The age-old advice about drinking eight 8-ounce glasses of water daily just doesn’t hold water for everyone, although it can be a reasonable starting point. According to the US National Academies of Sciences, Engineering, and Medicine, men need about 15.5 cups of fluid daily while women need 11.5 cups.
But what if the man weighs 150 pounds and a woman weighs the same? In that case, their fluid needs should be about the same. Therefore, body weight can be a more helpful determining factor for the amount of water needed.
The weight-based recommendation is one-half to one ounce of water for every pound of body weight. For that 150-pound person, that would be 75 to 150 ounces a day, depending on the dryness of the climate they live in and level of physical activity.
Regardless of which approach you use, factors such as age, activity, health status, and fluids from foods should also be considered.
Why Does Your Body Need Water?
Your body depends on water for many different processes and functions, some of which you probably don’t even realize until something goes wrong. Here are a few examples.
- Saliva production. Water is a primary component of saliva, which is essential for oral health and breaking down food. Saliva is involved at the very beginning of your digestive process and helps your body know which digestive enzymes to send.
- Endurance. Being adequately hydrated has an impact on physical endurance and strength. This is especially important for anyone who is very physically active, such as athletes, construction workers, road crews, and other laborers.
- Body temperature. Your body is constantly losing water through urination, sweating, and respiration. When you sweat, the moisture cools your body, but you need to replenish that lost water to keep your body temperature stable. If you become dehydrated, you can overheat, resulting in a higher than normal body temperature.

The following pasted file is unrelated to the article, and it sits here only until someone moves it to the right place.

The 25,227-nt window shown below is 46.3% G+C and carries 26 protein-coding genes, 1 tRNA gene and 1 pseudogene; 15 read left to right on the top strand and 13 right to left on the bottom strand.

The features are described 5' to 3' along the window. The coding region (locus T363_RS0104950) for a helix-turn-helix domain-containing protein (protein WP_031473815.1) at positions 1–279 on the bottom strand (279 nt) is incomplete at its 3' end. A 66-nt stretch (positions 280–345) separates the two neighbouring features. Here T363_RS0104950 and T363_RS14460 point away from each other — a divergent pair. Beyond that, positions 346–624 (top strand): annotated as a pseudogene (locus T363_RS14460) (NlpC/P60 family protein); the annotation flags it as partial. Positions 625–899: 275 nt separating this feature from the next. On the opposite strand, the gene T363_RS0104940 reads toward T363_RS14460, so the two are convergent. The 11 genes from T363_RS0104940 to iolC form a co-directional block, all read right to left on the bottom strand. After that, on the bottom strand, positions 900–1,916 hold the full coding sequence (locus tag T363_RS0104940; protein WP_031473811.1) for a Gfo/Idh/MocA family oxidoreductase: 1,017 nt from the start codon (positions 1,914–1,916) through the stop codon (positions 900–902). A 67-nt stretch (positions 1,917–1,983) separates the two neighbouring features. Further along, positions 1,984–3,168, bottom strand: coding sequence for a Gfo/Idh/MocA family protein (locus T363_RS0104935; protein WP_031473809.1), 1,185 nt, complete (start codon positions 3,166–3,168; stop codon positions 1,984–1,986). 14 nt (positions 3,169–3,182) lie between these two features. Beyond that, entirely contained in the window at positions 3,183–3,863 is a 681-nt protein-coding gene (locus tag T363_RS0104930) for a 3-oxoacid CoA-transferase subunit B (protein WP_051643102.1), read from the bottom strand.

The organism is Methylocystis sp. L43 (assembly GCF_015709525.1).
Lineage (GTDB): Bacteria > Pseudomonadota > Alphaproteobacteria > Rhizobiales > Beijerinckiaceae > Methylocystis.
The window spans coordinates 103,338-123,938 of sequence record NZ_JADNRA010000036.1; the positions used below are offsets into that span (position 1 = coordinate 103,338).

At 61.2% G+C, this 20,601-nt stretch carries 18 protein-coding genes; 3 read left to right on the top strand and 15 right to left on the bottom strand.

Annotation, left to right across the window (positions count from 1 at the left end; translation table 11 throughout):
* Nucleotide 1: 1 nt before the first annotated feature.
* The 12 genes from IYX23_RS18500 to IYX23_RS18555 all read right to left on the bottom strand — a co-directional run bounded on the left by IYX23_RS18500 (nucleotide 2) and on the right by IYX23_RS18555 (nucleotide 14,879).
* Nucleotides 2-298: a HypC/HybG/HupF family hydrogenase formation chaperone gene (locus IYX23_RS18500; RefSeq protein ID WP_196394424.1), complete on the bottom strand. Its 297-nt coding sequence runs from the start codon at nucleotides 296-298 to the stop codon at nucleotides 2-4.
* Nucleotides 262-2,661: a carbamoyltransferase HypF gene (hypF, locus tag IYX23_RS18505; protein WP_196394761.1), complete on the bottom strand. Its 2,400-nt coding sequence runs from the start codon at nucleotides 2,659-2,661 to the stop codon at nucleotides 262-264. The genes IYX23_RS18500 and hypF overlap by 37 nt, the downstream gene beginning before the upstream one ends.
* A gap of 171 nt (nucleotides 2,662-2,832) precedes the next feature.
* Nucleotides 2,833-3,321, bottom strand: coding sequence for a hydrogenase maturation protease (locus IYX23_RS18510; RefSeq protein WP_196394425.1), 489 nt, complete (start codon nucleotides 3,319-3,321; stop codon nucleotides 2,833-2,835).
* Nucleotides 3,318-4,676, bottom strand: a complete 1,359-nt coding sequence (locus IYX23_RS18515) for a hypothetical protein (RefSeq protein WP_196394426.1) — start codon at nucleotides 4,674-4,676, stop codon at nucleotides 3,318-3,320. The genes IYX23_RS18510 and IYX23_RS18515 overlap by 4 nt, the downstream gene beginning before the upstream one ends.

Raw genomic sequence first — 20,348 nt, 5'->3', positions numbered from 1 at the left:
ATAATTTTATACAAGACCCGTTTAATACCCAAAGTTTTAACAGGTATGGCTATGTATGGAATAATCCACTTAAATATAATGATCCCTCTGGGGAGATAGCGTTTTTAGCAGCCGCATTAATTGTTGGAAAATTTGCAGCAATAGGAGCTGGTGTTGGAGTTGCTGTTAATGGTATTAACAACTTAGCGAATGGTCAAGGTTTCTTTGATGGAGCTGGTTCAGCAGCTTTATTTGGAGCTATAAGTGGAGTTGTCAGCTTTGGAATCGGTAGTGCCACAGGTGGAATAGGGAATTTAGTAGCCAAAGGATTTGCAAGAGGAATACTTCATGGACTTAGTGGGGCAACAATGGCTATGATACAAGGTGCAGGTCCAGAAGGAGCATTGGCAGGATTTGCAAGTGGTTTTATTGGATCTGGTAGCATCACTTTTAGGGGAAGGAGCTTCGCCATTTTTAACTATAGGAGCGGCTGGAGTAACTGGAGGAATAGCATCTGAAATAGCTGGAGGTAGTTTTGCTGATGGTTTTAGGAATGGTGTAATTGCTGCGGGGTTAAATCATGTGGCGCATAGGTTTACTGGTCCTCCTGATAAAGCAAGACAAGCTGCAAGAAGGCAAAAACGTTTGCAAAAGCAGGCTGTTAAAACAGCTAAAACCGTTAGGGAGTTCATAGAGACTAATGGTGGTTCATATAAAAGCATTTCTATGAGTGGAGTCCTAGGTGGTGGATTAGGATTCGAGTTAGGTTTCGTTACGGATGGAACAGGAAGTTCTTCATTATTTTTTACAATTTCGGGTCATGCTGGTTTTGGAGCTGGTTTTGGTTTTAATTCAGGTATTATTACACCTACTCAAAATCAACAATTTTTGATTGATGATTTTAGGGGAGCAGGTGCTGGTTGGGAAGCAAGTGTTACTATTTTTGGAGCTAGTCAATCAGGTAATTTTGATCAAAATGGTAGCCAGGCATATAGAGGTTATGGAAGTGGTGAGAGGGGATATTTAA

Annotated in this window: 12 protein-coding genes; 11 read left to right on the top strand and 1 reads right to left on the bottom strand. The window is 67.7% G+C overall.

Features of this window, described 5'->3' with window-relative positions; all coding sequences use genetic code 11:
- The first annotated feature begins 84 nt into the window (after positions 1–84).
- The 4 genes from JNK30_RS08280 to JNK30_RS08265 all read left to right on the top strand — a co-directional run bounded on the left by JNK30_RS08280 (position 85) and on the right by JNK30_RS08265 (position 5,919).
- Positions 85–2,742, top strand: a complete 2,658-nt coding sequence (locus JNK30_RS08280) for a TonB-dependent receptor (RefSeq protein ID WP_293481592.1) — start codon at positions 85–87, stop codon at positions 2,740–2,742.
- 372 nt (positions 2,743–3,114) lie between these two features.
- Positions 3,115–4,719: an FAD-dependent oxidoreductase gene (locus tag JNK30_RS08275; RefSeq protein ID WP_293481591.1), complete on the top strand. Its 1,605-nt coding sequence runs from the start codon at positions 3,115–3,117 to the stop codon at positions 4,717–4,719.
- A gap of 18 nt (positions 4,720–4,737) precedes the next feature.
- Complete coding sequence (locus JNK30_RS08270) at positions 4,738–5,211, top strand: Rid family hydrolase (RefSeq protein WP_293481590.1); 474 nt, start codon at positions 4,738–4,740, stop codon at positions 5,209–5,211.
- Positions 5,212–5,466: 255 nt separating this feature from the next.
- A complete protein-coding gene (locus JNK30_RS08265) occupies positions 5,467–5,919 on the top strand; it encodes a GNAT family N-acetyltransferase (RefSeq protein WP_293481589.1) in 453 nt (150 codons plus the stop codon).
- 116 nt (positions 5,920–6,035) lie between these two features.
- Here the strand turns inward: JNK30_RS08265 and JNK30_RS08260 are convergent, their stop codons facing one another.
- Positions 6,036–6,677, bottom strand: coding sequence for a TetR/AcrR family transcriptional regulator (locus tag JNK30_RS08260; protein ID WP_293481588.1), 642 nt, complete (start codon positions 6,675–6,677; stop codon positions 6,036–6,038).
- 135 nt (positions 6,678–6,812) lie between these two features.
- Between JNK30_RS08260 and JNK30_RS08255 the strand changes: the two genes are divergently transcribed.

- Lubrication. Your joints, tissues, and spinal cord need water to stay lubricated and provide protection against stress.
- Intestinal health. Water is necessary to keep your intestinal tract healthy and to avoid constipation.
- Kidney function. Drinking enough water is necessary to help your kidneys perform their essential function of filtering toxins and other waste via urination.
- Electrolyte balance. Your body needs to keep fluid levels relatively stable in your blood, the space around your cells, and the space within your cells. Electrolytes help maintain water and acid-base balance in your blood and are also critical for muscle and nerve function. Thus, consuming enough water is essential for electrolyte balance and overall health. Drinking too much water can flush out electrolytes, so the right balance is key.
- Weight loss. Drinking more water while you exercise and choosing nutrient-dense foods, especially those with high water content such as fruit and veggies, may help you lose extra pounds. Consuming water before a meal can reduce your calorie intake as well.
- Nutrient absorption. Vitamins, minerals, and other nutrients require water to help them dissolve and thus get them ready for use by your body.
- Better circulation. Water is the vehicle that carries oxygen and nutrients throughout your entire body. In one study, when participants drank 16 ounces of water, their metabolic rate increased by 30 percent, which can help with weight loss. This increase lasts for about 60 minutes.
- Better brain. If you skimp on water intake, it can have a negative impact on your ability to focus, remember, and stay alert, and may even give you a headache. Research indicates that being just 2 percent dehydrated can cause problems with cognitive functioning.
- Helps skin. Drinking enough water will help hydrate your skin and may even promote the production of collagen. Water is an important part of the recipe to keep your skin looking younger and being more elastic.
Can You Drink Too Much Water?
Yes, you can. Generally, if you consume 1 liter or more of water within a few hours for several hours, you can experience water intoxication (aka, water poisoning). This condition is characterized by muscle weakness, head pain, nausea, vomiting, fatigue, and cramping. The kidneys in healthy adults can eliminate only about 1 liter of water per hour. Among older adults and children, this elimination amount is lower.
Staying hydrated is about more than drinking enough water. Because water and fluids play such a critical role in so many bodily functions and activities, you need to pay attention to your water intake as well as your physical activity, the heat in your environment, and your age.